compute using Green's theorem
 use Green's theorem to calculate the circulation of a vector field
 use Green's theorem to derive the divergence theorem in the plane
 calculate the flux of a vector field through a curve
 use the divergence theorem to calculate the flux through closed curves
 explain surface integrals, and be able to calculate surface integrals when it is easy to calculate d S and when the area is the graph of z = f (x, y)
 calculate flux through surfaces when it is easy to calculate and when the surface is the graph of z = f (x, y)
 use the divergence theorem to calculate the flux through closed surfaces
 compute using Stokes' theorem
Skills
The student can:
 discuss the chain rule for a function of two variables, and explain how to determine the largest and / or smallest values for functions of several variables under constraints
 discuss how to describe the movement of particles in the plane and in space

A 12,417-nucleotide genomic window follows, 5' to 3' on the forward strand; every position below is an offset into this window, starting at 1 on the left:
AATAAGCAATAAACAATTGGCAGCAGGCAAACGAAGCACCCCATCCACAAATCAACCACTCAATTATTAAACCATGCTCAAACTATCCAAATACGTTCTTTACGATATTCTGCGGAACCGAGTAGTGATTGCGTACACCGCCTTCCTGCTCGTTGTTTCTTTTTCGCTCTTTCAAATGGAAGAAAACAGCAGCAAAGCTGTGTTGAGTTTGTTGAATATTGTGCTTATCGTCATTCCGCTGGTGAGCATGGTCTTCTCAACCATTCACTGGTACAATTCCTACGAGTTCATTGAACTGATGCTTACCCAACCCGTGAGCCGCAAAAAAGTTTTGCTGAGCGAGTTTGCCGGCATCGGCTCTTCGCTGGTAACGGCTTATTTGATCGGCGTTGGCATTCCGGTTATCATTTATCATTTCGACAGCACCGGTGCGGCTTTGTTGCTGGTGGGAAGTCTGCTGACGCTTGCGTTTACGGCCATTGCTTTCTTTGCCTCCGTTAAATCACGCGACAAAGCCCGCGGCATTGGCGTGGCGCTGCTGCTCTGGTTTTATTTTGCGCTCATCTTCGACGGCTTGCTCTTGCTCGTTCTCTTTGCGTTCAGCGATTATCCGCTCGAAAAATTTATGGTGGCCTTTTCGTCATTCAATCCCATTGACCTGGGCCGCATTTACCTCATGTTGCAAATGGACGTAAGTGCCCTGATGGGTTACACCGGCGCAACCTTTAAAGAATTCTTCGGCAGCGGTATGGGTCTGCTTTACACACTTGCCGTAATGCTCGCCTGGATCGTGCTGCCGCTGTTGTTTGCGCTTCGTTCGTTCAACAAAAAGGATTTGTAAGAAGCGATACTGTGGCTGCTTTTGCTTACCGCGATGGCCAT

discuss the concepts of gradient, divergence and curl
 compare line integrals of scalar and vector fields, and discuss the concept of conservative field
 discuss differences and similarities in methods and techniques used to calculate double and triple integrals and be able to interpret the results
 discuss the concept of flux for two and threedimensional vector fields, and explain the calculation techniques used to calculate flux.
General competence
The student can:
 based on the theory on functions of one variable, can generalize the knowledge of the derivative as a measure of instantaneous change to functions with several variables
 based on the theory of definite integrals for functions of one variable, can generalize this to the integration of functions with several variables
 evaluate their own and other students' academic work, and formulate written and oral assessments of these works in a scientifically correct and accurate manner